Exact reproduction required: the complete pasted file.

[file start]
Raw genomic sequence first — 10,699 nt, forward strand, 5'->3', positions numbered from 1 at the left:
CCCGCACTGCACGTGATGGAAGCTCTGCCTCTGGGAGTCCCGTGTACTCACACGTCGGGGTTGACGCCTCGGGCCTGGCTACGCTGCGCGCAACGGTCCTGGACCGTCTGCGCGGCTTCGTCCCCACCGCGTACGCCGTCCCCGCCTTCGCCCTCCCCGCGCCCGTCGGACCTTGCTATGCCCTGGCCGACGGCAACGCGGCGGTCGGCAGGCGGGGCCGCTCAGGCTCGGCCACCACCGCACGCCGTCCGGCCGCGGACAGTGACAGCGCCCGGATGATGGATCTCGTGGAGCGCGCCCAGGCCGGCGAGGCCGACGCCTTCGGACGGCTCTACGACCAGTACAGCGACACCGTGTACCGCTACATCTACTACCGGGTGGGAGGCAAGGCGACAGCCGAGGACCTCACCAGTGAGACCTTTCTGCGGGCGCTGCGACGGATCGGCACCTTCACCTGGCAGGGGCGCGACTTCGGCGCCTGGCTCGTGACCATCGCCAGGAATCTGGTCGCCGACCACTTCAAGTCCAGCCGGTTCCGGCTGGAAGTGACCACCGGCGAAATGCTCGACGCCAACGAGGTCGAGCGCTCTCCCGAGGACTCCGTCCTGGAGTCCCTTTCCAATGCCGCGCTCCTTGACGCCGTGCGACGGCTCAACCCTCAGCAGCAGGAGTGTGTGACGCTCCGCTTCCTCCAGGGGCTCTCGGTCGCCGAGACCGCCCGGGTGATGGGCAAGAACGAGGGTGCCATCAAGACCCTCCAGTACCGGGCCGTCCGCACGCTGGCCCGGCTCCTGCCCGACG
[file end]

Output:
Raw genomic sequence first — 10,699 nt, forward strand, 5'->3', positions numbered from 1 at the left:
CCCGCACTGCACGTGATGGAAGCTCTGCCTCTGGGAGTCCCGTGTACTCACACGTCGGGGTTGACGCCTCGGGCCTGGCTACGCTGCGCGCAACGGTCCTGGACCGTCTGCGCGGCTTCGTCCCCACCGCGTACGCCGTCCCCGCCTTCGCCCTCCCCGCGCCCGTCGGACCTTGCTATGCCCTGGCCGACGGCAACGCGGCGGTCGGCAGGCGGGGCCGCTCAGGCTCGGCCACCACCGCACGCCGTCCGGCCGCGGACAGTGACAGCGCCCGGATGATGGATCTCGTGGAGCGCGCCCAGGCCGGCGAGGCCGACGCCTTCGGACGGCTCTACGACCAGTACAGCGACACCGTGTACCGCTACATCTACTACCGGGTGGGAGGCAAGGCGACAGCCGAGGACCTCACCAGTGAGACCTTTCTGCGGGCGCTGCGACGGATCGGCACCTTCACCTGGCAGGGGCGCGACTTCGGCGCCTGGCTCGTGACCATCGCCAGGAATCTGGTCGCCGACCACTTCAAGTCCAGCCGGTTCCGGCTGGAAGTGACCACCGGCGAAATGCTCGACGCCAACGAGGTCGAGCGCTCTCCCGAGGACTCCGTCCTGGAGTCCCTTTCCAATGCCGCGCTCCTTGACGCCGTGCGACGGCTCAACCCTCAGCAGCAGGAGTGTGTGACGCTCCGCTTCCTCCAGGGGCTCTCGGTCGCCGAGACCGCCCGGGTGATGGGCAAGAACGAGGGTGCCATCAAGACCCTCCAGTACCGGGCCGTCCGCACGCTGGCCCGGCTCCTGCCCGACG